The other Documentary Shorts Jury members were filmmaker Piotr Stasik, festival programmer David Kwok and writer/filmmaker Sheila Curran Bernhard, who gave a presentation from her book Documentary Storytelling. The jury honored Paparazzi, by Polish director/cinematographer Piotr Bernas and cinematographer Lukasz Zal, with the top award, with Special Mention going to Argentinean Lesson, by Polish director/cinematographer Wojciech Staron.
My favorites among the shorts included We Will be Happy One Day (Dir.: Paweł Wysoczański ; Cin.: Dominik Górski; Poland), for its humorous humanity; What Happened on Pam Island (Dir.: Eliza Kubarska; Cins.: Łukasz Gutt, Eliza Kubarska, David Kaszlikowski; Poland), for its magnificent visuals and relationship lessons; Flying Anne (Dir.: Catherine van Campen; Cin.: Aage Hollander; The Netherlands), for its sensitivity and understatement; and From Palestine with Love (Dir.: Camilla Magid; Cin.: Niels Thastum; Denmark), for compelling us to appreciate the things we take for granted.
The Documentary Feature Film Jury Chairman, Jay Rosenblatt, worked with director/cinematographer Wojciech Staron, director/writer/cinematographer Michael Glawogger, cinematographer/sound engineer Alan Barker, and filmmaker/educator Heiner Stadler. Camerimage's Golden Frog went to Doctors, by Polish director/cinematographer Tomasz Wolski, while the Special Mention prize went to the quirky, wonderful Blinding, by Canadian director/cinematographer Steve Sanguedolce.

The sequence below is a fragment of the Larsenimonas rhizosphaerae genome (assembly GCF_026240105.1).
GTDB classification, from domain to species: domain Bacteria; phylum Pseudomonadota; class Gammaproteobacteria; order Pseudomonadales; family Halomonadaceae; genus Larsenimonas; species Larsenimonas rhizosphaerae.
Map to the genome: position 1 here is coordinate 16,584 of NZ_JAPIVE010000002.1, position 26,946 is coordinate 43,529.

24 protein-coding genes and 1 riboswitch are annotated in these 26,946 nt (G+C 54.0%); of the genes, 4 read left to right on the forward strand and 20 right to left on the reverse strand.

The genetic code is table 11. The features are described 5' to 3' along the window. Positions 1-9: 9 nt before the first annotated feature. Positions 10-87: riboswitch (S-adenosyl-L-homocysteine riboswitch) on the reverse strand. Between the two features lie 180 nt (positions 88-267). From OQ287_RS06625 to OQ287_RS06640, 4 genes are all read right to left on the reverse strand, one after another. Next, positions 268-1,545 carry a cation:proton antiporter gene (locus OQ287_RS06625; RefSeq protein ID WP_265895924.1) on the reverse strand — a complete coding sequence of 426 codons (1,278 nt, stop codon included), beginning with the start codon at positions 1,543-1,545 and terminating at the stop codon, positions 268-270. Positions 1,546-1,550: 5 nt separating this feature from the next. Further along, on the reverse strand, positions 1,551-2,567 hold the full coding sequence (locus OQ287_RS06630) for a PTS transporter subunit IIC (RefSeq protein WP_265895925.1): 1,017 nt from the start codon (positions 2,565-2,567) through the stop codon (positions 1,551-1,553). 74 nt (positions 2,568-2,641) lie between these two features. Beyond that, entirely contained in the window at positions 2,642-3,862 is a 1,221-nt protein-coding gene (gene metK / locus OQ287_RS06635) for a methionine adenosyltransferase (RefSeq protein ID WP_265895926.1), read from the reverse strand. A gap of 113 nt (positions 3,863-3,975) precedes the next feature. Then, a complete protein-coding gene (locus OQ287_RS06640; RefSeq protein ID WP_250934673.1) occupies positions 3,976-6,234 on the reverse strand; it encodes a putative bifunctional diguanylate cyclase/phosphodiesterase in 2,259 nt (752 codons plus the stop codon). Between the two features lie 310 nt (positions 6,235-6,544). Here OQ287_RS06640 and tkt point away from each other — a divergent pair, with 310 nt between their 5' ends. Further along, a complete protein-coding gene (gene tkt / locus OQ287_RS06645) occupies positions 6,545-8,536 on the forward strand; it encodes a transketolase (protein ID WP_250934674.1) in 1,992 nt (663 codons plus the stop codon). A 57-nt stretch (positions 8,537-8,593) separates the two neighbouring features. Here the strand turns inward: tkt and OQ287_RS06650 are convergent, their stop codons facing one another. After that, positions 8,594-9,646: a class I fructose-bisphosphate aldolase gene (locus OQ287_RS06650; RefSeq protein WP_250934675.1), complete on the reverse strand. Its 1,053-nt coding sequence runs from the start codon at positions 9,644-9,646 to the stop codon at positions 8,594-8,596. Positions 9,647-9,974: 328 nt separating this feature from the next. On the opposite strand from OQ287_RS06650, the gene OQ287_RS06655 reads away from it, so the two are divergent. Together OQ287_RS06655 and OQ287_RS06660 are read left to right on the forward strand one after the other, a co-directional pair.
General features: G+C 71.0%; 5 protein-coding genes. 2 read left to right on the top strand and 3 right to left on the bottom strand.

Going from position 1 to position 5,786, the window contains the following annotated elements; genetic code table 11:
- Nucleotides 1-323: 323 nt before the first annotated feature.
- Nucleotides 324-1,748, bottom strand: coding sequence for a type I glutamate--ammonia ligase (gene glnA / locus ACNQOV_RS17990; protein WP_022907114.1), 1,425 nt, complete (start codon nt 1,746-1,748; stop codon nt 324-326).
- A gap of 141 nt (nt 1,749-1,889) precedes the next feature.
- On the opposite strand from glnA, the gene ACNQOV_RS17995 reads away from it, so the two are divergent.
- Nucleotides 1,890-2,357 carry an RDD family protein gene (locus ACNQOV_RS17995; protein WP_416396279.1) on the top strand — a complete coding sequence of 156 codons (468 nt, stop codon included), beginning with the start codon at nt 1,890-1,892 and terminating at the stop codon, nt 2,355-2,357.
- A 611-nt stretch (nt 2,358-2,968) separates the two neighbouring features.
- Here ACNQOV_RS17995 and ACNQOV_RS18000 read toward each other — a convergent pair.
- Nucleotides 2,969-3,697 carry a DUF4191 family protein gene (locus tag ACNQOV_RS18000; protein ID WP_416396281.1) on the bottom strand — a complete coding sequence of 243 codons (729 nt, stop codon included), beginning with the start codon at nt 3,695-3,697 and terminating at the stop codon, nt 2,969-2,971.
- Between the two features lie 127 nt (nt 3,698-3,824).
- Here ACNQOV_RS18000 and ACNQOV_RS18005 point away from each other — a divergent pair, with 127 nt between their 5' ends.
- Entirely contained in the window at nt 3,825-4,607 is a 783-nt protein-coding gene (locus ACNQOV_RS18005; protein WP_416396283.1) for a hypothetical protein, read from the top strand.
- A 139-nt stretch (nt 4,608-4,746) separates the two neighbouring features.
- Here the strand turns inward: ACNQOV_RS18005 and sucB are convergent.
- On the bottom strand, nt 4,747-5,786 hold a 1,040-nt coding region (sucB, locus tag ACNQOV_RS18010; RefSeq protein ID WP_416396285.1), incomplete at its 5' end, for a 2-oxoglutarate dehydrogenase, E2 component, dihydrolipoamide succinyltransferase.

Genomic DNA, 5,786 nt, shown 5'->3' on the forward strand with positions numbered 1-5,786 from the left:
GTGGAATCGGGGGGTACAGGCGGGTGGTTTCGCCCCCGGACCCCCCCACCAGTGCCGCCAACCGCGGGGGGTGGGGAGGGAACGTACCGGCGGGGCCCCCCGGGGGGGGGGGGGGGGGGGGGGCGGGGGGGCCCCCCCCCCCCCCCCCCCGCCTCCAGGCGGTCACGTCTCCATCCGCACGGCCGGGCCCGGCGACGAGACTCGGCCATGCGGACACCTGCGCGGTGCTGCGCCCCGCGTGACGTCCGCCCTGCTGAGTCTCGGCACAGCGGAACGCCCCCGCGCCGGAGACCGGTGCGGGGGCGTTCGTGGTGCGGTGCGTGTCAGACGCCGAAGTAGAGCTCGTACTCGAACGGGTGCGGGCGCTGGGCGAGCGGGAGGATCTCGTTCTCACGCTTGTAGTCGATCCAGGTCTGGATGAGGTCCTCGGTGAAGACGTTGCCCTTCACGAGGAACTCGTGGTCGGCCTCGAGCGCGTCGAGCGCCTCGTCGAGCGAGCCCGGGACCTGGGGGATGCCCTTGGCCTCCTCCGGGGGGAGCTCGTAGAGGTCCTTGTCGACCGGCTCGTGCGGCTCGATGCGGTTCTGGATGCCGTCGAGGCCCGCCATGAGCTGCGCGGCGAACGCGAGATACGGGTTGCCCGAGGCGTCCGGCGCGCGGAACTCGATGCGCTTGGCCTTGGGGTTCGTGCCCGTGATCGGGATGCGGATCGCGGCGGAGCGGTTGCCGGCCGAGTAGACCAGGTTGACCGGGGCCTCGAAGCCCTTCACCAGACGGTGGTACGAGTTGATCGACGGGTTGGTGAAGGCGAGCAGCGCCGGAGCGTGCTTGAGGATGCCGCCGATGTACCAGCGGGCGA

I found the most compelling doc features to be Position Among the Stars (Dir./Cin.:: Leonard Retel Helmrich; The Netherlands), Hell and Back Again (Dir./Cin.: Danfung Dennis; UK/US) and Agnus Dei: Lamb of God (Dir.: Alejandra Sanchez; Cin.: Érika Licea, Pablo Ramírez Duron; Mexico).
Those striving to become feature film cameramen and women are reminded that a great number of Camerimage's Lifetime Achievement Award recipients and Golden, Silver and Bronze Frog winners began their careers in documentaries: Vilmos Zsigmond and Lazlo Kovacs, in Hungary; David Watkin, Billy Williams, Stephen Goldblatt, Roger Deakins, Chris Menges and Dick Pope, in the UK; Haskell Wexler and Conrad Hall in the US; Pierre Lhomme, in France; and John Seale, in Australia. As Menges once said, "Shooting documentaries teaches you how to think, how to use natural light, how to construct a story.”
Based in Paris and London, Madelyn Grace Most develops independent feature films, writes about cinema and covers film festivals for European film magazines. She is a member of French Film Critics, Union of Cinema Journalists and the Foreign Press Association in Paris.